When their son Arjunuday was born with congenital birth defects, Rahul and Tulika Verma started a foundation to provide quality healthcare to children in Delhi.
When their son Arjunuday was born in 2006, Rahul and Tulika Verma were hit with the terrible news that he had been born with multiple congenital defects and would require expensive medical treatment, possibly for the rest of his life. Their otherwise normal lives would soon be upended by months’ long stays at the hospital and numerous surgeries.
It was during this period they realised the need to spread empathy across the world…that every parent and child deserves the dignity of leading a life with access to quality healthcare regardless of their background.
Delhi Startup Offers One-Stop-Solution for Funerals, Helps Families Grieve in Peace
Delhi-based startup Last Journey serves as a “one-stop solution” for grieving families looking to arrange funerals without the hassle of overpaying, haggling, and coordinating for funerals of their loved ones.Read more >
“In the beginning Arjunuday was in a private hospital, and then we took him to AIIMS, Delhi. There we saw what struggle really was. There were all these patients who were on medication but couldn’t afford a nutritious meal; their families themselves could not afford to eat. And I started helping out in whatever little way I could,” says Rahul. Seeing the amount of despair around him, Rahul decided to start the Uday Foundation in honour of his son to provide quality healthcare for the underprivileged, especially the children.
Nearly ten years since its inception in Delhi, the foundation has grown exponentially and now runs multiple programs and initiatives across the year. With two doctors associated and an army of volunteers, they conduct health camps for the underprivileged, organise emergency response and disaster relief programs and also cater to the requirements of the needy. Rahul says that the foundation doesn’t rely too much on donations from big corporates but rather raises money through the generosity of individuals across the city.
“We also have our own ambulance service. And three times in the week, we ferry the kids from the OPD small distances for fun,” adds Rahul. The foundation also organises storytelling sessions thrice a week.
But providing healthcare to children is only part of what the foundation does. Currently, given the drop in the Delhi temperature, they are spearheading a drive to provide warm clothes, blankets and other necessities to the homeless population across the city.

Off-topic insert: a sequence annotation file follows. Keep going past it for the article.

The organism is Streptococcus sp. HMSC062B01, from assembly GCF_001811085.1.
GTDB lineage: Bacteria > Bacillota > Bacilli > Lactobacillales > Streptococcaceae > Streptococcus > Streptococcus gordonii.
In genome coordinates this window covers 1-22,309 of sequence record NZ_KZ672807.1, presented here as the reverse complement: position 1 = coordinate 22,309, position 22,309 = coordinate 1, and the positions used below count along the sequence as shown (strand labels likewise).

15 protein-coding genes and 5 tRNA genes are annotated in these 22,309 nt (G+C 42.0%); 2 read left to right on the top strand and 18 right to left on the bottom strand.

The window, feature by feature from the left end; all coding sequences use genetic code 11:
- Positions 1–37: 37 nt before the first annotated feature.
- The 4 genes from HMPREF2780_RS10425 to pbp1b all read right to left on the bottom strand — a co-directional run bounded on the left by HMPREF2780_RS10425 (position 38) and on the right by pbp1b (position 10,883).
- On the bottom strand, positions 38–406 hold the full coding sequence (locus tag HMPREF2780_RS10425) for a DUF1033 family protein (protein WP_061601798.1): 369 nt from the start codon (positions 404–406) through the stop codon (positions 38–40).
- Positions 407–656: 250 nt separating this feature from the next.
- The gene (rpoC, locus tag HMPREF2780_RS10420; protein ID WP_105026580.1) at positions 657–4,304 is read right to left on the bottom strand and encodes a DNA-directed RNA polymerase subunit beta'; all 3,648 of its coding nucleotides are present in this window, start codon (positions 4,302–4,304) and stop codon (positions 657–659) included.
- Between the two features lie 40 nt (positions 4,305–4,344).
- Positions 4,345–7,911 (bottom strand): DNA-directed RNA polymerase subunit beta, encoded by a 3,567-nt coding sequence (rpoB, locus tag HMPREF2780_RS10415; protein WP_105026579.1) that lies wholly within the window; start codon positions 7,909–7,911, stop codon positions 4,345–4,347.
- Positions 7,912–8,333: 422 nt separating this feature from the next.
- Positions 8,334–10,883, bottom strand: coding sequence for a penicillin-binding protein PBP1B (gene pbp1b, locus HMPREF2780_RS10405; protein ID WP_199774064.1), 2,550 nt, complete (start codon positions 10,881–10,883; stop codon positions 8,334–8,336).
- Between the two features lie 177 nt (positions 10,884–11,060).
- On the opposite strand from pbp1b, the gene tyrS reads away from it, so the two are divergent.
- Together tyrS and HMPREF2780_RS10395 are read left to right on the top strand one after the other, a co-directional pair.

Rahul says that it is always tough trying to strike a balance in life, especially when one has a sick child at home, but says that the family of four (they have a daughter as well) is well up for the challenges. Once again, he comes back to empathy. “We must sensitise our society better. Everyone, including schools and teachers, need to be shown how they should behave and act with children with special needs and disabilities. It’s something that is sorely lacking right now,” he muses, drawing from his own experiences with his son.
Arjunuday, for his part, is the epitome of perseverance as he continues to beat the odds at such a young age despite having had 9 surgeries in the span of 10 short years. “He now attends a normal school but his immunity is low and he is prone to falling sick.” He needs an artificial mechanism to empty his colon, a daily enema because he can’t have voluntary bowel movements, but his parents are confident that their son will emerge victorious.
At the end of the day, Rahul says that he has immense faith in the goodness of human beings. “One thing I have learnt from running this foundation for all these years is that there are many wonderful people out there who are willing to help and there are people out there who desperately need that help. It’s a matter of getting them together.”
And that’s exactly what he intends to do.
Click here to know more about Uday Foundation. Contact the couple at firstname.lastname@example.org
‘It's Severely Hard to Breathe’: Delhi’s Women Construction Workers Fight Pollution￼
A survey shows that 94 per cent of women construction workers never raise their voices against air pollution at their workplace for fear of losing their jobs. But they continue to be the party most affected by rising dust levels in the capital.Read more >
You can also donate towards the Warm Christmas drive here.